ASP Bristol is a thriving collection of innovative people whose work covers a broad range of sustainability topics. We're friendly, professional, relaxed, serious and playful.
If you'd like to meet up with us to connect, support and challenge, just join* this group and I'll make sure you receive a "doodle" when our next meet up is planned.
I created this Focus Group so we can continue our dialogues beyond the face-to-face meet ups, as well as opening up the possibility for others to join in our discussions. Please feel free to start a conversation, ask a question or introduce yourself.
Looking forward to meeting you!
*To follow the conversations in this group just "subscribe".
When creating conversations here add the correct category i.e. "ASP Bristol" from the editor's "Selected Category" list.
Walk Your Talk 2013
28-30 January and 8-10 March(TBC)
This year's theme is 'Prosperity - what does it mean to you (and us)'?
Walk Your Talk is designed for those actively seeking more sustainable ways of living and working. Whether you are an entrepreneur or an executive, an artist, activist, inventor or investor, a consultant, student or a policy maker, you'll leave feeling re-vitalised, more motivated and clear. Without fail, at least one person has some kind of transformative experience inspired by the rest of the group, which in turn inspires us all. Here's how it works:
Walk Your Talk events are held in ‘Open Space’, a lightly facilitated process in which there are no designated experts or leaders. You steer your own course as the day(s) unfold, and shape your own agenda to suit your purpose and need. People learn together by walking and talking, sharing passions, curiosities, hopes, expertise and questions.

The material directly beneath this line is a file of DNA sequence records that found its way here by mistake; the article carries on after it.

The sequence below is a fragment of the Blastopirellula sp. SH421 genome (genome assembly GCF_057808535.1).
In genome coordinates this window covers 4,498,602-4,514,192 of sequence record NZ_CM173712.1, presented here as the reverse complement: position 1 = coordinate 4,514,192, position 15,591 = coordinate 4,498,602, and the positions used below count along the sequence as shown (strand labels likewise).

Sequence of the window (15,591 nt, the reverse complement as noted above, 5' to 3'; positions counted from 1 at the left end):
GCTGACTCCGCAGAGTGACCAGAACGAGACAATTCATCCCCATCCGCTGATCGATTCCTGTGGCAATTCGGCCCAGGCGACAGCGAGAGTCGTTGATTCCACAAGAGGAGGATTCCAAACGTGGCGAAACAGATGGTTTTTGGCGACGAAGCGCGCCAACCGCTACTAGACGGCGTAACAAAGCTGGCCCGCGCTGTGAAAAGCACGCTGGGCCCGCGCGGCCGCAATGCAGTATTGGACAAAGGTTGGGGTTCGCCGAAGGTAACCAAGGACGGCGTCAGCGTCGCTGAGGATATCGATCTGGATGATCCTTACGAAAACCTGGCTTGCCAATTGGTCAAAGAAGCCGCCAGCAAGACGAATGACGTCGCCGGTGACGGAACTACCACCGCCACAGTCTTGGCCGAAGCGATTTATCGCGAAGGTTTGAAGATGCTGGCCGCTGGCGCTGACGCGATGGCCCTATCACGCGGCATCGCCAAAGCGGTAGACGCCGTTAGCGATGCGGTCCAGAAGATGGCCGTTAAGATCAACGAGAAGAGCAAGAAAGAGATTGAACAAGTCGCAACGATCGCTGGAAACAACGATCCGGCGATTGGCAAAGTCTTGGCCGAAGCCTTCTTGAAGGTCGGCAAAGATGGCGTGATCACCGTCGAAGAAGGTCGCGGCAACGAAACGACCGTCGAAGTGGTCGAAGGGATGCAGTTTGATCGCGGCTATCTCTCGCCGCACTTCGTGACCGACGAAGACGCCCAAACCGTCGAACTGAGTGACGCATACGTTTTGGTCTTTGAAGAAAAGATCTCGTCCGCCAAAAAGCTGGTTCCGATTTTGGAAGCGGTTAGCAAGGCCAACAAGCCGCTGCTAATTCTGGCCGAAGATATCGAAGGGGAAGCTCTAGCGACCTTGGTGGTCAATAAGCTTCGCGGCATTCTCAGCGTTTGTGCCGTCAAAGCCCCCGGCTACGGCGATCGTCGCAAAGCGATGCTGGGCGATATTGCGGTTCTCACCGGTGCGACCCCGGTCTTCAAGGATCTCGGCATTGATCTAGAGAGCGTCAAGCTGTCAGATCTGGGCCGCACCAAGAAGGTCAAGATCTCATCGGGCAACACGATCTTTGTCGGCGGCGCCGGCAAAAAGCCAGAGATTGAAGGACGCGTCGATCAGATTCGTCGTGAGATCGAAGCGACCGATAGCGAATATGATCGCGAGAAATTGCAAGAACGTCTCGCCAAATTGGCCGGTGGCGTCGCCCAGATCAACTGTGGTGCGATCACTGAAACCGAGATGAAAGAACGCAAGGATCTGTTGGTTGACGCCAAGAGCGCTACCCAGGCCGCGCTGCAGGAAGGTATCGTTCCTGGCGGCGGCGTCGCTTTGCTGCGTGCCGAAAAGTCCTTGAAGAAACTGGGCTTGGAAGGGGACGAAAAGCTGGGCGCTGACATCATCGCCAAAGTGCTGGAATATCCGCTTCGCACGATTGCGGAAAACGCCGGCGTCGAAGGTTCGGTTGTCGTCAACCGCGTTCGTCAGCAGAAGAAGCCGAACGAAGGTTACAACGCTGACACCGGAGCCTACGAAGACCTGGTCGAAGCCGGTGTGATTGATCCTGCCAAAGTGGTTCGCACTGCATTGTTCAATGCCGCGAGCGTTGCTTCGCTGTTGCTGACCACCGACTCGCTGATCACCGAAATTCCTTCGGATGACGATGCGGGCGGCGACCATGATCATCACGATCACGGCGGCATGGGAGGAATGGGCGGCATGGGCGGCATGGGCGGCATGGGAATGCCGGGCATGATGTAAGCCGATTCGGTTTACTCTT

Drawing on each other's wisdom, experience, encouragement and support, we all help each other with practical tips, connections, ideas, and advice to help overcome challenges and realise inspiring dreams. Many people leave with personal action plans of specific changes for their life and work.
Walk Your Talk is invariably a moving, productive, inspiring and refreshing experience. It's all these things because we decide to give ourselves (and each other) enough time to get really deeply into the things that matter to us most. So although it seems hard to justify time ‘off work’ and away from families, it is precisely this gift that clears our heads, relaxes us, and takes us to a depth of understanding and relationship that eludes us from day to day. Have a look at the feedback from previous events, and ask yourself why you don't deserve a fantastic working break in beautiful space, with wonderful people...
Secure your place by mailing firstname.lastname@example.org now!
NB. Arrival is from 4.30pm on day 1, departure is from 3pm on day 3.
Since 2005 a groundbreaking sustainability leadership masters has invited early to mid career applicants to join a learning journey that is transformational, profound and provides the core knowledge and skills to strategically create a sustainable future.
As a graduate of the inspiring course MSLS program I thought this would be of interest to ASP members. Applications have just opened, the programmes are taught in English and there are no tuition fees for EU & EEA citizens.
Taught at Blekinge Institute of Technology (BTH), Sweden, the Masters in Strategic Leadership towards Sustainability (MSLS) and the Masters in Sustainable Product Service System Innovation (MSPI) are underpinned by the science-based Framework for Strategic Sustainable Development (widely known as The Natural Step Framework) spearheaded by Karl-Henrik Robèrt, a global sustainability leader and course tutor.
BTH is located in the beautiful coastal city of Karlskrona, a UNESCO world heritage site on the southeast coast of Sweden. MSLS explores the baseline science of systematic sustainability coupled with the skills required for organisational change. The course produces graduates who can deliver organisational leadership for strategic change towards sustainability. MSPI enables students to design and innovate for positive socio-ecological impacts of products, services, and product-service systems throughout their life cycles. This course produces graduates who can deliver outcomes that meet user needs while generating competitive advantages in the expanding sustainability-driven market.
Simon Goldsmith, MSLS 2008.